Secret Service Misconduct: Secret Service & Prostitution?, Members of Congress are swooping in to investigate the prostitution scandal involving a Secret Service unit assigned to Colombia in advance of President Obama’s visit, as the internal probe broadens and the incident casts a shadow over the president’s Latin American trip.
Rep. Peter King, R-N.Y., chairman of the House Homeland Security Committee, told Fox News that he’s directed his staff to launch an “immediate investigation” — he said his panel will likely hold a hearing on the incident.
“They leave themselves open to threats, to blackmail,” King said Sunday of the agents.
The congressman said the incident “tarnishes” the image of the Secret Service, though he praised the way the agency’s probe has been conducted and voiced confidence in Secret Service Director Mark Sullivan.
King called the incident an “aberration.”
Rep. Darrell Issa, though, said Sunday that he believes the potential misconduct is not a first.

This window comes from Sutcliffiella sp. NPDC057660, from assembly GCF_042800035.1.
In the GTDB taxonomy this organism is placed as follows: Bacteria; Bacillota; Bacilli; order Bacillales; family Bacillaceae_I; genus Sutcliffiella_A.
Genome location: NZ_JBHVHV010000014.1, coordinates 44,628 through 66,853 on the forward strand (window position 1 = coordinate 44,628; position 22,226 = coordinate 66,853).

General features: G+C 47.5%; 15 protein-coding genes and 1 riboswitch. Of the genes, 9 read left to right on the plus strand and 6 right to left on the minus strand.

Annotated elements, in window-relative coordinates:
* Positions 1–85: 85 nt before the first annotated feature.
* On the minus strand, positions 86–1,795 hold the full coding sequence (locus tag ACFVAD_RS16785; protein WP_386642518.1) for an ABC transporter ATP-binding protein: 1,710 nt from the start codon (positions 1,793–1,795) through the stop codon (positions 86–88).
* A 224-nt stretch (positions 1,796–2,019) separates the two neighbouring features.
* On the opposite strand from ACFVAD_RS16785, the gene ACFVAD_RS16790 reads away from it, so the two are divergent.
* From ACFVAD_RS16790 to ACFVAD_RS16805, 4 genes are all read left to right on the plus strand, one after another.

“Things like this don’t happen once if they didn’t happen before,” Issa, R-Calif., chairman of the House Oversight and Government Reform Committee, said on CBS’ “Face the Nation.”
He said his staff will participate in what he described as an “over-the-shoulder investigation” to find out how the incident happened and “how often has this happened before.”
“This kind of a breach is a breach in the federal workforce’s most elite protective unit,” he said. Issa said he was not satisfied by claims that Obama was never in danger, considering the questions the incident raises.
“What happens if somebody six months ago, six years ago, became the victim of their own misconduct and is now being blackmailed?” he said. “The question is, is the whole organization in need of some soul-searching, some changes.”
The Secret Service scandal is the latest example of federal workers coming under the congressional microscope for their conduct. Issa’s committee and others are also opening a probe into the General Services Administration after an internal report found the agency spent more than $820,000 on a Las Vegas conference.